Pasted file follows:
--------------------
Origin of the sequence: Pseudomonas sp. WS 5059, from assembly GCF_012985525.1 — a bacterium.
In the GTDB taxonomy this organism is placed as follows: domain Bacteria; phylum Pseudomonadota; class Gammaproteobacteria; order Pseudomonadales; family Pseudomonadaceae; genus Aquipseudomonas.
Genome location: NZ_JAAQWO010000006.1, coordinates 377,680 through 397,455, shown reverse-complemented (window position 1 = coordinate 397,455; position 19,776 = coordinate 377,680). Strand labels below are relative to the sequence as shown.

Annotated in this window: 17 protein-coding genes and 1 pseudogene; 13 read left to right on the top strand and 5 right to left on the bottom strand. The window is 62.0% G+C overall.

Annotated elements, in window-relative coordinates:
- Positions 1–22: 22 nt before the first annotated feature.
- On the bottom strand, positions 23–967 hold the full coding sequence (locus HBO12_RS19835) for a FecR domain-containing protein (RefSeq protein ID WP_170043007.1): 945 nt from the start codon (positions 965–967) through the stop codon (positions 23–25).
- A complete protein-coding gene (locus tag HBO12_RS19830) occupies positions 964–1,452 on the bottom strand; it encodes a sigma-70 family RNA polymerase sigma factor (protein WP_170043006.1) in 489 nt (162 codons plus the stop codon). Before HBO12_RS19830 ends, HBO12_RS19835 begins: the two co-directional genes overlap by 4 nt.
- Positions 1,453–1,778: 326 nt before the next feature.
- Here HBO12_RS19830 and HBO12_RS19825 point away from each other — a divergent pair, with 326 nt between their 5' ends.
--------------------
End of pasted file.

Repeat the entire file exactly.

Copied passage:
Origin of the sequence: Pseudomonas sp. WS 5059, from assembly GCF_012985525.1 — a bacterium.
In the GTDB taxonomy this organism is placed as follows: domain Bacteria; phylum Pseudomonadota; class Gammaproteobacteria; order Pseudomonadales; family Pseudomonadaceae; genus Aquipseudomonas.
Genome location: NZ_JAAQWO010000006.1, coordinates 377,680 through 397,455, shown reverse-complemented (window position 1 = coordinate 397,455; position 19,776 = coordinate 377,680). Strand labels below are relative to the sequence as shown.

Annotated in this window: 17 protein-coding genes and 1 pseudogene; 13 read left to right on the top strand and 5 right to left on the bottom strand. The window is 62.0% G+C overall.

Annotated elements, in window-relative coordinates:
- Positions 1–22: 22 nt before the first annotated feature.
- On the bottom strand, positions 23–967 hold the full coding sequence (locus HBO12_RS19835) for a FecR domain-containing protein (RefSeq protein ID WP_170043007.1): 945 nt from the start codon (positions 965–967) through the stop codon (positions 23–25).
- A complete protein-coding gene (locus tag HBO12_RS19830) occupies positions 964–1,452 on the bottom strand; it encodes a sigma-70 family RNA polymerase sigma factor (protein WP_170043006.1) in 489 nt (162 codons plus the stop codon). Before HBO12_RS19830 ends, HBO12_RS19835 begins: the two co-directional genes overlap by 4 nt.
- Positions 1,453–1,778: 326 nt before the next feature.
- Here HBO12_RS19830 and HBO12_RS19825 point away from each other — a divergent pair, with 326 nt between their 5' ends.